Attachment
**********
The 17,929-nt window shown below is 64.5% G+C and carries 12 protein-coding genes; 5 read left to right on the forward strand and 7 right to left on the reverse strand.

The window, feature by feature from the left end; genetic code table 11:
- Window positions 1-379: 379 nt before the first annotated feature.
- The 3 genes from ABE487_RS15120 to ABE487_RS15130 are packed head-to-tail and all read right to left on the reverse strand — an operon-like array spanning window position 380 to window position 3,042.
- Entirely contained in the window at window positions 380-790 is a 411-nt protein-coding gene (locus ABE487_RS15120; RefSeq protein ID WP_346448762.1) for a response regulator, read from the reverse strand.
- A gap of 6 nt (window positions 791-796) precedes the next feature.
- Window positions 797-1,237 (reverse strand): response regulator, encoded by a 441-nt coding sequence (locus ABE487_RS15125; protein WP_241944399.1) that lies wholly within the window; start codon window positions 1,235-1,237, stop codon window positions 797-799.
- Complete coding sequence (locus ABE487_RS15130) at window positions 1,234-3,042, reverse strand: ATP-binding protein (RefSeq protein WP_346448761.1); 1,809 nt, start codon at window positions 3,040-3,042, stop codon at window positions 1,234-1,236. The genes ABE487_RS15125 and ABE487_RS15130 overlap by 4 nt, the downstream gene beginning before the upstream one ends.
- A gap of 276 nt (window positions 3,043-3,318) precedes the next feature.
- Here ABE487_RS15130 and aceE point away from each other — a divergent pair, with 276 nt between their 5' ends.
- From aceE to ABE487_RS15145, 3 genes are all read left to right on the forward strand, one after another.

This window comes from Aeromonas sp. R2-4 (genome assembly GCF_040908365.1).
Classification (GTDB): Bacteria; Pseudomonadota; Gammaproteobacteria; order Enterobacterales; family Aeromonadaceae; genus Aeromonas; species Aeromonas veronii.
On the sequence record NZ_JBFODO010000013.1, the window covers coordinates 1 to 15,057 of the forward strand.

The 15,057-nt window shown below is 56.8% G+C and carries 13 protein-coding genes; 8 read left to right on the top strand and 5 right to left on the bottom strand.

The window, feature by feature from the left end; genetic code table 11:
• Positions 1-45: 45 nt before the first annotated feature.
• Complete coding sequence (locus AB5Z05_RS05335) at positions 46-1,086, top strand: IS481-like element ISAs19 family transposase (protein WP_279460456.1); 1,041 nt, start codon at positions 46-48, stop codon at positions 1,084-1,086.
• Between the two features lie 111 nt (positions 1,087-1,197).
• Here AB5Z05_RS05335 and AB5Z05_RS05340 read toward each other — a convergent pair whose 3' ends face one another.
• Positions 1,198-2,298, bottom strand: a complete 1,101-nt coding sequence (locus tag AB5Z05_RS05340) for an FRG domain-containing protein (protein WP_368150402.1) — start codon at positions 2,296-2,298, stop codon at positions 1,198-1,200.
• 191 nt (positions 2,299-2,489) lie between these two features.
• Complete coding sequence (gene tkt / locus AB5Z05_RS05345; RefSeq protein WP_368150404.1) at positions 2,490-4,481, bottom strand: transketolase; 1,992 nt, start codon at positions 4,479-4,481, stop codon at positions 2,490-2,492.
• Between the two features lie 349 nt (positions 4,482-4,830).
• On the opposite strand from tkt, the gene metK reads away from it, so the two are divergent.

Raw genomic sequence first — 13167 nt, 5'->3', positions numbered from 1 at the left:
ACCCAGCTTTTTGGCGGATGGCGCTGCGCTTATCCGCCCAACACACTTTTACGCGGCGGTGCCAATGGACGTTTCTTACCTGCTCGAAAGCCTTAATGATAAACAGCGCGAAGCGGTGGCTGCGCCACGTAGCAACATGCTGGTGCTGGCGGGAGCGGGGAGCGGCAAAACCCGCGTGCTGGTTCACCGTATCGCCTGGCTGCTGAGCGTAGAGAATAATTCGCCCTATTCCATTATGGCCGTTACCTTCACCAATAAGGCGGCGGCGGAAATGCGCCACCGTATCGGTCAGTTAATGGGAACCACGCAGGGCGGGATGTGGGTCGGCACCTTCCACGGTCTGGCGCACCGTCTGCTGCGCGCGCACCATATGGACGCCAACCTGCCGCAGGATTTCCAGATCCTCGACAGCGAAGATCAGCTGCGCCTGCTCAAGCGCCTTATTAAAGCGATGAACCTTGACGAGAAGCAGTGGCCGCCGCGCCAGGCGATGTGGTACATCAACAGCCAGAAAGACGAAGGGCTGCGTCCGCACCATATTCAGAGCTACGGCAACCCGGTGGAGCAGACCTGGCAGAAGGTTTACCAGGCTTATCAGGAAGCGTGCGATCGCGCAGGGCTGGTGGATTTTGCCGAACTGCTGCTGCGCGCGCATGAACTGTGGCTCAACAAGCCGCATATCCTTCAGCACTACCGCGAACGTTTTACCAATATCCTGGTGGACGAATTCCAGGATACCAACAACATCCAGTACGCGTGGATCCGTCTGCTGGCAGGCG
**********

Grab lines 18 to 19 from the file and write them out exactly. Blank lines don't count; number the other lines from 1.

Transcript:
• Complete coding sequence (locus AB5Z05_RS05335) at positions 46-1,086, top strand: IS481-like element ISAs19 family transposase (protein WP_279460456.1); 1,041 nt, start codon at positions 46-48, stop codon at positions 1,084-1,086.
• Between the two features lie 111 nt (positions 1,087-1,197).